The first gripe makes sense for any fan located outside the gilded golden cage of the SEC. For instance, it must be frustrating for TCU, a team that won 95 games in the ’00s, to still have voters question their validity as an “elite” team. Forget that they won more than Alabama in the most recent complete decade, they won more than Georgia and LSU too. Unfortunately, they lived in a world that wouldn’t allow them to play those teams under virtually any circumstances2, which means that we theoretically needed the rankings to decide which team was better, TCU or SEC Team of the Year.
The second issue is a bit more abstract. Currently, the top 10 teams in the country are, in order: Alabama, Oregon, Florida State, Mississippi State, TCU, Ohio State, Baylor, Ole Miss, UCLA and Georgia. That’s a pretty good top 10. I actually believe that at least the majority of the best 10 teams in the country are in that top 10, and the order seems to be surprisingly inoffensive. And that is a radical change.
Traditionally, the rankings appear as some sort of hybrid justification/rationalization/contextualization, and they do very little alone the lines of ranking things from best to 25th best.
Teams lose to top ranked opponents by slim margins and tumble, which makes sense in exactly zero worlds. If a team is supposedly the best team, shouldn’t a close game actually allow a team to climb on occasion? Like Clemson, in Week 4, for instance. They took a Jameis Winston-less Florida State team to overtime, were within a freak fumble from winning, and somehow tumbled out of the Top 25 in both the AP and USA Today polls.
On the other side of that same point, an undefeated Arizona team needed a controversial celebration penalty to go against Oregon — sans basically their whole offensive line — to knock off the then-second (AP) ranked Ducks.
Arizona was undefeated and unranked at the time, but their performance bumped them up to #10 in the AP, while Oregon slipped to #12. At the same time, Michigan State, who lost to the Ducks by 19 four weeks prior, climbed to #8 in the same poll.
That makes me wonder: Did the voters in that moment really believe that in a vacuum — the way I imagine the ranking systems are supposed to be observed in — that Michigan State was a better team than Oregon and Arizona, given the only evidence relating to the claim was a blowout loss to the lowest ranked team in question?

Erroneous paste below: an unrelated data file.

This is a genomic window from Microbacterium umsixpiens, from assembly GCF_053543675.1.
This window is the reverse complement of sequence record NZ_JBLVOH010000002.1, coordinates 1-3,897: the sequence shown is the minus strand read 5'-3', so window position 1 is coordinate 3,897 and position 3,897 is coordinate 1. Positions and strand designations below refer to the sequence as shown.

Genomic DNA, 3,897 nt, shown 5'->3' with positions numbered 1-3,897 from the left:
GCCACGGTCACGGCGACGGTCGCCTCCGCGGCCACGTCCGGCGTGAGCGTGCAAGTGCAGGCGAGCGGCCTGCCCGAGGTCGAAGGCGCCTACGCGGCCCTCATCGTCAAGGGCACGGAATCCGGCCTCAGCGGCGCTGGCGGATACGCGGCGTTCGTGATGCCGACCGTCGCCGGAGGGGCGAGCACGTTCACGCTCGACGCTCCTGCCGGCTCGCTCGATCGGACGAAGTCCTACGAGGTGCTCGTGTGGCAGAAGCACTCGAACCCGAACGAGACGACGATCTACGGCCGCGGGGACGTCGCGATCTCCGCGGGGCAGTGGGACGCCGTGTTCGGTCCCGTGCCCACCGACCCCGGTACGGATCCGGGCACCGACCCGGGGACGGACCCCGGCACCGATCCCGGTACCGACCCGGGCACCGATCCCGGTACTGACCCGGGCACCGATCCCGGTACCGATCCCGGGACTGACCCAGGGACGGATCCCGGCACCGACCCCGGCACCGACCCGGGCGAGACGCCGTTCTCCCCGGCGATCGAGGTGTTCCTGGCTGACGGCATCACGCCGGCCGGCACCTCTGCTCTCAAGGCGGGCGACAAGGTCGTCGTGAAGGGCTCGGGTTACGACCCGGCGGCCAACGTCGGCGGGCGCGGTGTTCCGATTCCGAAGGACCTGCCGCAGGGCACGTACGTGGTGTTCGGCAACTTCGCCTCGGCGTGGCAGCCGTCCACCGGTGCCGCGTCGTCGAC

It made little sense then and it makes less sense now, now that Oregon has steamrolled everything in its path since the Arizona slip-up.
That’s why it’s fountain Sprite-level refreshing to see the College Football Playoff High Council of Asgard not kill Mississippi State for barely losing to a team that Vegas, the general public and just about every pundit claimed was already superior.
It’s also nice to see Alabama take Mississippi State’s top spot.
It’s not a new thing to complain about the rankings, and ignoring them would probably do everyone — myself most of all — a lot of good. But for once, it’s cool to see a set of rankings that the voters might actually believe themselves.
- He has been held under 80 yards just once all season, against Arkansas in a game where he appeared to hurt his shoulder. Nick Saban, because he is made of steel and No Snitching videos from the mid-aughts, refused to comment on the voracity of the shoulder injury claim. Also, Lane Kiffin seemed to decide that Cooper should just be targeted on third-and-longs in that game, which couldn’t have been fun for a guy with or without a shoulder injury going against one of the best defenses in the country. Jump
- For instance, no SEC team would schedule TCU as part of their non-conference schedule without a significantly lopsided revenue grab and a guaranteed neutral-field location outside of Jerry’s World. And I don’t blame them; it serves no purpose to strengthen a schedule that already reads like WWII battle log. Why add another set of spikes on the road? But that line doesn’t excuse the fact that when TCU did make back-to-back BCS appearances, in 2009 and 2010, they got Neglected Brother-in-Arms Boise State and then Wisconsin. Jump
Categories: Poll Position